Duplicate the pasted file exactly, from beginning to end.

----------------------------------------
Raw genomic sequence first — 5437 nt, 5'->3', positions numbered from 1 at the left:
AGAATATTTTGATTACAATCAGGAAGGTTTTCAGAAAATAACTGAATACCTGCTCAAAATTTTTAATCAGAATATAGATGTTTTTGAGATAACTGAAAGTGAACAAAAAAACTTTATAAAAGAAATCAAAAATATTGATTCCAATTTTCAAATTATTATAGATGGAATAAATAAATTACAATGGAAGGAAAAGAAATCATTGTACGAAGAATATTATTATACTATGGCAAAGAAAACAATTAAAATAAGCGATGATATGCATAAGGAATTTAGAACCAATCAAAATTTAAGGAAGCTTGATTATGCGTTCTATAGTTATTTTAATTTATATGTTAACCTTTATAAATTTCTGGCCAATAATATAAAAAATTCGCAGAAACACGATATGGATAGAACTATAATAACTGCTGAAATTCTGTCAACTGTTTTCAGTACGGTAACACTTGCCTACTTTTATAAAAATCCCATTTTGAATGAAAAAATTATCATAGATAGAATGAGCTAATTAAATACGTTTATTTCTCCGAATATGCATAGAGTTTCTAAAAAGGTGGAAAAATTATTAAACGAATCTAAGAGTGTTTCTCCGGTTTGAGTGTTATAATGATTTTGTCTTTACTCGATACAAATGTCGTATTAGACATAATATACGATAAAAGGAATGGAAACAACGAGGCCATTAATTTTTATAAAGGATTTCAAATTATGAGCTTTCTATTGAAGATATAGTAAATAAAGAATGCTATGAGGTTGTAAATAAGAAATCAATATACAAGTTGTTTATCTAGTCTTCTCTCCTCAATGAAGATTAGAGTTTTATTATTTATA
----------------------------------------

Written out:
Raw genomic sequence first — 5437 nt, 5'->3', positions numbered from 1 at the left:
AGAATATTTTGATTACAATCAGGAAGGTTTTCAGAAAATAACTGAATACCTGCTCAAAATTTTTAATCAGAATATAGATGTTTTTGAGATAACTGAAAGTGAACAAAAAAACTTTATAAAAGAAATCAAAAATATTGATTCCAATTTTCAAATTATTATAGATGGAATAAATAAATTACAATGGAAGGAAAAGAAATCATTGTACGAAGAATATTATTATACTATGGCAAAGAAAACAATTAAAATAAGCGATGATATGCATAAGGAATTTAGAACCAATCAAAATTTAAGGAAGCTTGATTATGCGTTCTATAGTTATTTTAATTTATATGTTAACCTTTATAAATTTCTGGCCAATAATATAAAAAATTCGCAGAAACACGATATGGATAGAACTATAATAACTGCTGAAATTCTGTCAACTGTTTTCAGTACGGTAACACTTGCCTACTTTTATAAAAATCCCATTTTGAATGAAAAAATTATCATAGATAGAATGAGCTAATTAAATACGTTTATTTCTCCGAATATGCATAGAGTTTCTAAAAAGGTGGAAAAATTATTAAACGAATCTAAGAGTGTTTCTCCGGTTTGAGTGTTATAATGATTTTGTCTTTACTCGATACAAATGTCGTATTAGACATAATATACGATAAAAGGAATGGAAACAACGAGGCCATTAATTTTTATAAAGGATTTCAAATTATGAGCTTTCTATTGAAGATATAGTAAATAAAGAATGCTATGAGGTTGTAAATAAGAAATCAATATACAAGTTGTTTATCTAGTCTTCTCTCCTCAATGAAGATTAGAGTTTTATTATTTATA